Tag: privacy law

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Privacy Professionals download COVIDSafe App
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Uniformity of Law II: NSW Government pledges to introduce Mandatory Data Breach Reporting in respect to State Government Agencies
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Front and Centre: Privacy makes Front-Page, without a breach!
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Uniformity of Law: NSW Government opens consultation to consider making Data Breach Reporting mandatory in respect of State Government Agencies
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You can be anonymised, but you can’t hide
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Canada proposes to increase penalties for tech giants in its Digital Charter
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When employee data does fall within the legal privacy net
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UK Information Commissioner Orders Cambridge Analytica to Hand Over American’s Personal Data

Privacy Professionals download COVIDSafe App

By Cameron Abbott, Warwick Andersen, Rob Pulham, Michelle Aggromito and Allison Wallace

A number of legal professionals, with significant experience in the field of privacy law, have signed an open letter to encourage individuals to download the Commonwealth Government’s COVIDSafe App.

Among the privacy lawyers are members of K&L Gates own Australian privacy team (and the authors of this blog post) Cameron Abbott, Rob Pulham, Warwick Andersen, Michelle Aggromito and Allison Wallace.

The open letter is signed by members in their personal capacity, and signals that people who care about privacy a lot can still think that supporting the health and economic objectives of the App is more important at this time.

As at the date of this post, more than 5 million people have downloaded the App, with more needed to reach the Commonwealth Government’s target of 40% of the Australian population.

Uniformity of Law II: NSW Government pledges to introduce Mandatory Data Breach Reporting in respect to State Government Agencies

Cameron Abbott, Warwick Andersen and Max Evans

Following on from the consultation opened by the NSW Government in July 2019 (the subject of a previous blog), NSW Attorney-General Mark Speakman has committed to introducing a mandatory data breach scheme, according to an article by ITNews.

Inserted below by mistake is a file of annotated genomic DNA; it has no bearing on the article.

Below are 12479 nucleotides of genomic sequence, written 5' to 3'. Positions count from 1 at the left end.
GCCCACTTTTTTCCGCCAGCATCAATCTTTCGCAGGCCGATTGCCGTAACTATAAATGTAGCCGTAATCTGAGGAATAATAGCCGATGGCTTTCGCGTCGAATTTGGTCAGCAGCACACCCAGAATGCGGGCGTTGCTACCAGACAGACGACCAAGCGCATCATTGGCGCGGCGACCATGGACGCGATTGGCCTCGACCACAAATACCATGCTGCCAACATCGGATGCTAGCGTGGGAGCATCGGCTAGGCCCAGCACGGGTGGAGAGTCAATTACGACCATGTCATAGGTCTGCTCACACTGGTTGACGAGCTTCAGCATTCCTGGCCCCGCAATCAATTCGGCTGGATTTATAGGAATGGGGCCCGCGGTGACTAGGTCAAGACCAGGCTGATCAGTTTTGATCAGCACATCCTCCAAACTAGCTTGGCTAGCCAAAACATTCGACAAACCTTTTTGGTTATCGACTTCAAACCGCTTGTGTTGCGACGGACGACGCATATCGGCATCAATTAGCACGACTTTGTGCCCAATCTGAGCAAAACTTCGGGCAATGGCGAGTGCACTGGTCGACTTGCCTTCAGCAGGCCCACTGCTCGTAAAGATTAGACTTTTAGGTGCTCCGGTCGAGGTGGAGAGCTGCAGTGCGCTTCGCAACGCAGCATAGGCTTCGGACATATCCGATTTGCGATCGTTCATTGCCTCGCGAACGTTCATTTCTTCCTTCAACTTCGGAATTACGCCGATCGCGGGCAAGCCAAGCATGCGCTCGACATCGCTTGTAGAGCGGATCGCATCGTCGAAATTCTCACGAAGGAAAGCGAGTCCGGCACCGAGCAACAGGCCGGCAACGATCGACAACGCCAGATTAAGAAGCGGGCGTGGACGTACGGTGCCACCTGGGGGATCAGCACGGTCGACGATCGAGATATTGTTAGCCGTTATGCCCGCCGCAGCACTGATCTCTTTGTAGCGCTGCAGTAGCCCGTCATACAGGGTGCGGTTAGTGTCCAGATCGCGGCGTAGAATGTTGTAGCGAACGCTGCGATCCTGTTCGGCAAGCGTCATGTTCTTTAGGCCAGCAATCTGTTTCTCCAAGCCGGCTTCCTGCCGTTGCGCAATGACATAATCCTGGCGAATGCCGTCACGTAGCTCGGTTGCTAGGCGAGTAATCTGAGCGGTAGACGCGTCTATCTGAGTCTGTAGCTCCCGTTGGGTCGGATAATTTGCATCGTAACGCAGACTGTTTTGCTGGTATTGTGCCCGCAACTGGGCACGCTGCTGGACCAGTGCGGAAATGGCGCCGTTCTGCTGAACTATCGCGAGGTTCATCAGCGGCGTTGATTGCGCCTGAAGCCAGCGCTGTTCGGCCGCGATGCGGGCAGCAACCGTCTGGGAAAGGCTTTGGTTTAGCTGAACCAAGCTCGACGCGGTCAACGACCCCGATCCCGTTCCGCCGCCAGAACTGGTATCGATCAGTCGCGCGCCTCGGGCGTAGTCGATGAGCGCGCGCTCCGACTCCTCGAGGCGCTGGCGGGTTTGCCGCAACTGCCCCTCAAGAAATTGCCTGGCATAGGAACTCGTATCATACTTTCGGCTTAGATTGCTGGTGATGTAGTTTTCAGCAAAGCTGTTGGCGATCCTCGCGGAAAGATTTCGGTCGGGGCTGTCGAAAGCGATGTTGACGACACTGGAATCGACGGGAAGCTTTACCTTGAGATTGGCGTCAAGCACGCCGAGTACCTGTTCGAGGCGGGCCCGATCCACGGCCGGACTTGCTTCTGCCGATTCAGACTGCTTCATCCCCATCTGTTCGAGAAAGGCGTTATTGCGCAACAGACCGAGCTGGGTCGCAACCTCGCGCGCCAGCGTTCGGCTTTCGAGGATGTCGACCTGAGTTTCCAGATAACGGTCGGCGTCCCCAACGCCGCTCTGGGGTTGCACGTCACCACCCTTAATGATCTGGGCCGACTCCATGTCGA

At present, neither NSW privacy laws nor the notifiable data breach scheme under Part IIIC of the Privacy Act 1988 (Cth) require public sector agencies in NSW to notify the NSW Privacy Commissioner and affected individuals where a data breach creates a risk of serious harm. This led to a consultation conducted by the Department of Communities and Justice in late 2019, which revealed “overwhelming public support” for the introduction of a mandatory data breach scheme in NSW, with the NSW Government “sharing a view” that the relevant scheme should be introduced.

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Front and Centre: Privacy makes Front-Page, without a breach!

By Cameron Abbott, Warwick Andersen, Rob Pulham and Max Evans

Privacy lawyers have been waiting for this day for years (some of us decades). Privacy is on the front page of the Sydney Morning Herald and the Age, despite there being no actual data breach. According to the article, Alinta Energy, one of the Australia’s biggest energy companies, is putting the privacy of its over 1.1 million retail gas and electricity customers at risk through poor privacy protections and a lack of proper oversight.

While this is an interesting piece of investigative journalism, what is really interesting is that privacy is now newsworthy even in the absence of a data breach.  It has been a long time coming but it seems society now rates privacy as front page news.  As our lawyers have already been pointing out in giving presentations this year – privacy has finally hit the big time!

Uniformity of Law: NSW Government opens consultation to consider making Data Breach Reporting mandatory in respect of State Government Agencies